So all I could do in those early years of being the CEO was go to meetings, listen, distil what I heard was a problem and then commit myself and the organisation to prioritising and fixing those problems. So for three years I managed with no domain knowledge. I managed with the experience of, you know, knowing how to do planning and management and managing people. I had good background there. Year four I was sitting in my office and I remember looking at the wall thinking I’ve got nothing to do, after two or three really hard years, I had nothing to do. I had the best team around me. I had a team that was clear about what we were there to do and what our priorities were and we had defined a culture that was a great culture over those years.

That culture was born of the honest and open discussion about our dysfunction. But what I realised was what a blessing I had of running a business without knowing anything about that business because it opened my eyes to the fact that my real role is not to be the know it all star player who controls people around me because of my experience on the field, but to realise the real influence and power I had was to make people on the field great and by clarifying what they were there to do, by resolving resource issues, by stamping out dysfunctional behaviours. So that’s all I did and that changed me.

JVD: So that transition from a generator of ideas to a facilitator of ideas that you underwent, what – what advice would you give to say, small business owners that would like to integrate – a feedback-driven model into their approach to management and create a workplace where people are able to contribute ideas and do their best work?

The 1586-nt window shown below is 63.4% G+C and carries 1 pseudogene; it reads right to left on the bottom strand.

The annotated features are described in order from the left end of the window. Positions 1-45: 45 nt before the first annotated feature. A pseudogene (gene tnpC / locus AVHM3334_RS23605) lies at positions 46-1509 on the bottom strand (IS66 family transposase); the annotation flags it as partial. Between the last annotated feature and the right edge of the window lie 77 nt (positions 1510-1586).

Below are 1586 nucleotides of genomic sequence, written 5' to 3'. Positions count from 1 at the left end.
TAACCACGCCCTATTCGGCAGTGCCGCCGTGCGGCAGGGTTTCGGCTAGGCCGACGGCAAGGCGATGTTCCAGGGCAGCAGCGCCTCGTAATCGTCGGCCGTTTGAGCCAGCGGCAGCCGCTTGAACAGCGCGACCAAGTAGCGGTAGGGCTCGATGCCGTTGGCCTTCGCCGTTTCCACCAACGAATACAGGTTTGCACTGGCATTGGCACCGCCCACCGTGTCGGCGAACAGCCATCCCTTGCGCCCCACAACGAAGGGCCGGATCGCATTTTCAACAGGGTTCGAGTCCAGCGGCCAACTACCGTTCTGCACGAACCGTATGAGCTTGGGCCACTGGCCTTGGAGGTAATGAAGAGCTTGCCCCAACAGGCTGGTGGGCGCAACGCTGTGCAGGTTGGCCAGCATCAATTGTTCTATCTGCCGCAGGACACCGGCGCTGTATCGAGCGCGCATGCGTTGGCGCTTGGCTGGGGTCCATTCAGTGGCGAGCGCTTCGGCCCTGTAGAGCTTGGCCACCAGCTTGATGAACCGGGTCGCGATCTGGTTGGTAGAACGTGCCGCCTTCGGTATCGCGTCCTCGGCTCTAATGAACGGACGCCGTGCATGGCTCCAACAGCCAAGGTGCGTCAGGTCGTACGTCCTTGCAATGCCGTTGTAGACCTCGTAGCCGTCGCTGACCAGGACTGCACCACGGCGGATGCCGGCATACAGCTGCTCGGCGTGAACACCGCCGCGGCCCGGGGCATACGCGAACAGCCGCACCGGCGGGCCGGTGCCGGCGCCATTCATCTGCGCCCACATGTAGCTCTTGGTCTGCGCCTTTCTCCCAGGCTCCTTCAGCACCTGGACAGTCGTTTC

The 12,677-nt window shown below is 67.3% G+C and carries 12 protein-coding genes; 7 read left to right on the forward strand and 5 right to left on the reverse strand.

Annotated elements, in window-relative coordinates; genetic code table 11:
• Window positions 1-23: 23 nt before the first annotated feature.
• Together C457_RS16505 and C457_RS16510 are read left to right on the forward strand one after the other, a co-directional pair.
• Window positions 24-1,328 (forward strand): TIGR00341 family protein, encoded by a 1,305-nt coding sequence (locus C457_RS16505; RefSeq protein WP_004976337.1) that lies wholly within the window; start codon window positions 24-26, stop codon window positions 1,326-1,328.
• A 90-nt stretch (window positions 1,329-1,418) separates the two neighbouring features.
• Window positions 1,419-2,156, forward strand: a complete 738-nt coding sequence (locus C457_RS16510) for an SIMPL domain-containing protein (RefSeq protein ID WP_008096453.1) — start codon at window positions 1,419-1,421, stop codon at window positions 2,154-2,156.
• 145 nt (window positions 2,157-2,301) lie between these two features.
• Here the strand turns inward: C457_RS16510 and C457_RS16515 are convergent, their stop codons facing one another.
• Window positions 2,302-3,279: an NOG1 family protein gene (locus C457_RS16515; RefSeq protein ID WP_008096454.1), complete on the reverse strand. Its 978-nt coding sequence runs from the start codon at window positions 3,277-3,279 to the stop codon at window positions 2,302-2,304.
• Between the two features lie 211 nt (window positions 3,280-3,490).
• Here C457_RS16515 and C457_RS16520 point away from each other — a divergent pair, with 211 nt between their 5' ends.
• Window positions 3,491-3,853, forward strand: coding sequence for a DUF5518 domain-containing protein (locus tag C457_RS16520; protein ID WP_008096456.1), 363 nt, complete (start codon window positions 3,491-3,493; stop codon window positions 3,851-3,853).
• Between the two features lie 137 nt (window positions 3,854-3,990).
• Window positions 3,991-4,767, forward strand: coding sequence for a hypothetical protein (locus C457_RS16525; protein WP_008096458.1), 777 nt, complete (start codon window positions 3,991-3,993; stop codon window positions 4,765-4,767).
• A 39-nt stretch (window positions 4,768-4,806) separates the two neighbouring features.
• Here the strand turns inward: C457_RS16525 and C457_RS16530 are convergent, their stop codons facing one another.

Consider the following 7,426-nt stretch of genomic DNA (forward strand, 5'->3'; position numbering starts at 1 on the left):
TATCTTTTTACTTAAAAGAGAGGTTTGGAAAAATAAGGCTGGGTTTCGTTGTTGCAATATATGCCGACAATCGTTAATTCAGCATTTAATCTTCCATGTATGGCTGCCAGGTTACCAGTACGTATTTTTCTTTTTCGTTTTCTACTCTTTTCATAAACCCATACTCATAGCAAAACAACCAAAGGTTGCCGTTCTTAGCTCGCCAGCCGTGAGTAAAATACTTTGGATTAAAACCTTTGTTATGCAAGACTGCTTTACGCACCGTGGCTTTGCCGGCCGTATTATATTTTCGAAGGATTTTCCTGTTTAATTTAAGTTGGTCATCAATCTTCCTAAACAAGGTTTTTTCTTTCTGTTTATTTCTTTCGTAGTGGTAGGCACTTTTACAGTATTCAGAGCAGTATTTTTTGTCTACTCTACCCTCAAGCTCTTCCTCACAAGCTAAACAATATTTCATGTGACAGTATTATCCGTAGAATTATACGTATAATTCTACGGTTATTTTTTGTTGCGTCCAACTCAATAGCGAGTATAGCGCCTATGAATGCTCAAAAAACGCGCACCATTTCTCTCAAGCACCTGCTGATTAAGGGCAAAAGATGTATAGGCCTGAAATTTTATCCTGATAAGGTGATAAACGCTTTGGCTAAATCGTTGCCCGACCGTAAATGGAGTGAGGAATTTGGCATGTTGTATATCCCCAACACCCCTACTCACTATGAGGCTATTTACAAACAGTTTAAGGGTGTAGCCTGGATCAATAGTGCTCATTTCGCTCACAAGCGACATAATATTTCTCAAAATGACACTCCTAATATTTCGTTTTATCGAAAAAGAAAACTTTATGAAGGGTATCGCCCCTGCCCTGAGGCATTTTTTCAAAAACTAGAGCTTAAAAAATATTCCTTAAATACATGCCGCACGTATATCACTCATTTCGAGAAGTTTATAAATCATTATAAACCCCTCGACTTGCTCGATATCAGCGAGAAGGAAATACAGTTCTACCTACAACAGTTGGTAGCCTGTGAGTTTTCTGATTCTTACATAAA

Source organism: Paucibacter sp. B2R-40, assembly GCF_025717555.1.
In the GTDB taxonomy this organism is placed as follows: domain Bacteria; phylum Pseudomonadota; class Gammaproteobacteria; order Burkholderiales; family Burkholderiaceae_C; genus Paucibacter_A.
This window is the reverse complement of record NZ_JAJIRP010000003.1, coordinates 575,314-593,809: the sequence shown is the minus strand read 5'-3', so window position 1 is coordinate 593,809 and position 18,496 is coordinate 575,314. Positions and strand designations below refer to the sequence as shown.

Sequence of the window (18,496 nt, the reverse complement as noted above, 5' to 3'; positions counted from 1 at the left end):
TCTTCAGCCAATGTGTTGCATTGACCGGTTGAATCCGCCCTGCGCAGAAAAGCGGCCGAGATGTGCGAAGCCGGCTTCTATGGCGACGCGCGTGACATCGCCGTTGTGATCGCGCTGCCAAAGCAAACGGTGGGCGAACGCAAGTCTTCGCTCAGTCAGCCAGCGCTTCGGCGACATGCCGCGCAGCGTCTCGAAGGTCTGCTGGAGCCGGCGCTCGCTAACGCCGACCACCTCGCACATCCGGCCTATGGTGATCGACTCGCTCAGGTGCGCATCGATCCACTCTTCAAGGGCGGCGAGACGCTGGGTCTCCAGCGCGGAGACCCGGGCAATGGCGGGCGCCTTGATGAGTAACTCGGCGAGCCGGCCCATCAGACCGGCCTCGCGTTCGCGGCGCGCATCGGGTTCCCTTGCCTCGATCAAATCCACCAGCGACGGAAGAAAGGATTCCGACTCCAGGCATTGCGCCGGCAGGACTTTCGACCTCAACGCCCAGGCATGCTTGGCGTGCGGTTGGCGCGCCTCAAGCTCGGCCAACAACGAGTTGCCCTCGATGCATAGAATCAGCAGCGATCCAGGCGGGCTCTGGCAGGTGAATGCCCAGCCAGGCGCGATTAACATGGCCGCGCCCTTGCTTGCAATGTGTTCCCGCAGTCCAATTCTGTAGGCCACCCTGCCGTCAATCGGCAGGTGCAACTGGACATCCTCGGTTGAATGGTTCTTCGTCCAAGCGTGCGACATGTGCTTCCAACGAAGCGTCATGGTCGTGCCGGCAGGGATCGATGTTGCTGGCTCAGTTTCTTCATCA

SV: Yeah, look, I think it starts by listening. So, and realising you don’t have to have all the answers, realising the people around you will be engaged and more keen to help if you’re prepared to listen to them and involve them. Too many leaders think they have a strategy that they’re going to tell everybody and the truth is until your people tell you in their words what you told them, they haven’t got it. You haven’t communicated. So I would say ask a lot of questions and listen openly to the answer and be careful about how you respond to the things you don’t like hearing and then you’re going to get a lot more buy-in.

But the net of it is, stop thinking of yourself as a star player who has to have all the ideas and make all the big calls and create all the – the right outcomes on your own. Now if you’re a sole trader and you’re just – it’s just you. I can’t help you that’s clearly what you’re going to have to do and I encourage you to get someone somewhere to be a bit of a coach for you to help you think about how you think from time to time. So you do get a bit of feedback or a bit of a – an external view. But as soon – as your business starts to grow, you have to transition to being a head coach who is there define the strategy with your people, with your team. There to decide and discuss and agree the – the way you’re going to behave and treat each other and your customers.

And then also work through difficult issues around prioritisation. So it’s about a head coach mindset now. I’m not silly enough to suggest that a small to medium business leader doesn’t need to get on the field and be a star player from time to time, that’s great. Do that, but don’t make that your main mode of operation. Make being the head coach of your organisation more your mindset.